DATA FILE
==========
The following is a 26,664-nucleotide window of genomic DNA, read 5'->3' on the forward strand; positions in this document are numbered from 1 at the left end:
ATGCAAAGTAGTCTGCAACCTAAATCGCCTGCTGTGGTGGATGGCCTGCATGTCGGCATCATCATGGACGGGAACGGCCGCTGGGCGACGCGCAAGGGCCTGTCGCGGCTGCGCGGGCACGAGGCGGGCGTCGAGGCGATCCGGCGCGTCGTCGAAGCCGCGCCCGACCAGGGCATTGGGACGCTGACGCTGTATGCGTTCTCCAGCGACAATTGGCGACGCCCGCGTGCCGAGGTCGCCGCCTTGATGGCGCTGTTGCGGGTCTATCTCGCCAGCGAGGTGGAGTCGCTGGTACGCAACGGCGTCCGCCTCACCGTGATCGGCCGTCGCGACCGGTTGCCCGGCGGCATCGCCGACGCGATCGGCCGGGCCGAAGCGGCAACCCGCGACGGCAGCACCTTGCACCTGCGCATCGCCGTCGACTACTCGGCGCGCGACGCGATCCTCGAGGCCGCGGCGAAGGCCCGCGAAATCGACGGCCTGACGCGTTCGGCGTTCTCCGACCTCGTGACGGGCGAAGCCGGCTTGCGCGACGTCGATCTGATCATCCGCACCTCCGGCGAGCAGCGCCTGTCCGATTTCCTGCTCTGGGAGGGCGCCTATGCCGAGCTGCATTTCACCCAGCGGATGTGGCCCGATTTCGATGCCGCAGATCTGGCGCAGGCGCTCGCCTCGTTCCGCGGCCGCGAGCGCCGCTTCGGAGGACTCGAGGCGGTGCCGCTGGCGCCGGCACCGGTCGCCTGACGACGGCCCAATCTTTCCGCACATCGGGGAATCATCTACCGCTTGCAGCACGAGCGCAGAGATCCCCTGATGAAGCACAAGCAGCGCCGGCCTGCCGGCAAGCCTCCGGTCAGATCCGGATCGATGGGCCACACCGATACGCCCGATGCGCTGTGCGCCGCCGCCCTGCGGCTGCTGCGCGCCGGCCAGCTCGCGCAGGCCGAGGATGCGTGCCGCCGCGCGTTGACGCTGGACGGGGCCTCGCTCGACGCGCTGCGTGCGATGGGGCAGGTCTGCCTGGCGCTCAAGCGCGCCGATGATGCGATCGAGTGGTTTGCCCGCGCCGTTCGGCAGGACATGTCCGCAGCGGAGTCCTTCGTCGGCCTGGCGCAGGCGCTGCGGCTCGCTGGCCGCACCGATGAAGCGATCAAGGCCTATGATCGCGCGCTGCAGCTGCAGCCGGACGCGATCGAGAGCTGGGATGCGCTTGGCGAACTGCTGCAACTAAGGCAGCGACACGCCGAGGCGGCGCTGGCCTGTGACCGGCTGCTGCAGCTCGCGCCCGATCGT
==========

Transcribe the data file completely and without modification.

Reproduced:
The following is a 26,664-nucleotide window of genomic DNA, read 5'->3' on the forward strand; positions in this document are numbered from 1 at the left end:
ATGCAAAGTAGTCTGCAACCTAAATCGCCTGCTGTGGTGGATGGCCTGCATGTCGGCATCATCATGGACGGGAACGGCCGCTGGGCGACGCGCAAGGGCCTGTCGCGGCTGCGCGGGCACGAGGCGGGCGTCGAGGCGATCCGGCGCGTCGTCGAAGCCGCGCCCGACCAGGGCATTGGGACGCTGACGCTGTATGCGTTCTCCAGCGACAATTGGCGACGCCCGCGTGCCGAGGTCGCCGCCTTGATGGCGCTGTTGCGGGTCTATCTCGCCAGCGAGGTGGAGTCGCTGGTACGCAACGGCGTCCGCCTCACCGTGATCGGCCGTCGCGACCGGTTGCCCGGCGGCATCGCCGACGCGATCGGCCGGGCCGAAGCGGCAACCCGCGACGGCAGCACCTTGCACCTGCGCATCGCCGTCGACTACTCGGCGCGCGACGCGATCCTCGAGGCCGCGGCGAAGGCCCGCGAAATCGACGGCCTGACGCGTTCGGCGTTCTCCGACCTCGTGACGGGCGAAGCCGGCTTGCGCGACGTCGATCTGATCATCCGCACCTCCGGCGAGCAGCGCCTGTCCGATTTCCTGCTCTGGGAGGGCGCCTATGCCGAGCTGCATTTCACCCAGCGGATGTGGCCCGATTTCGATGCCGCAGATCTGGCGCAGGCGCTCGCCTCGTTCCGCGGCCGCGAGCGCCGCTTCGGAGGACTCGAGGCGGTGCCGCTGGCGCCGGCACCGGTCGCCTGACGACGGCCCAATCTTTCCGCACATCGGGGAATCATCTACCGCTTGCAGCACGAGCGCAGAGATCCCCTGATGAAGCACAAGCAGCGCCGGCCTGCCGGCAAGCCTCCGGTCAGATCCGGATCGATGGGCCACACCGATACGCCCGATGCGCTGTGCGCCGCCGCCCTGCGGCTGCTGCGCGCCGGCCAGCTCGCGCAGGCCGAGGATGCGTGCCGCCGCGCGTTGACGCTGGACGGGGCCTCGCTCGACGCGCTGCGTGCGATGGGGCAGGTCTGCCTGGCGCTCAAGCGCGCCGATGATGCGATCGAGTGGTTTGCCCGCGCCGTTCGGCAGGACATGTCCGCAGCGGAGTCCTTCGTCGGCCTGGCGCAGGCGCTGCGGCTCGCTGGCCGCACCGATGAAGCGATCAAGGCCTATGATCGCGCGCTGCAGCTGCAGCCGGACGCGATCGAGAGCTGGGATGCGCTTGGCGAACTGCTGCAACTAAGGCAGCGACACGCCGAGGCGGCGCTGGCCTGTGACCGGCTGCTGCAGCTCGCGCCCGATCGT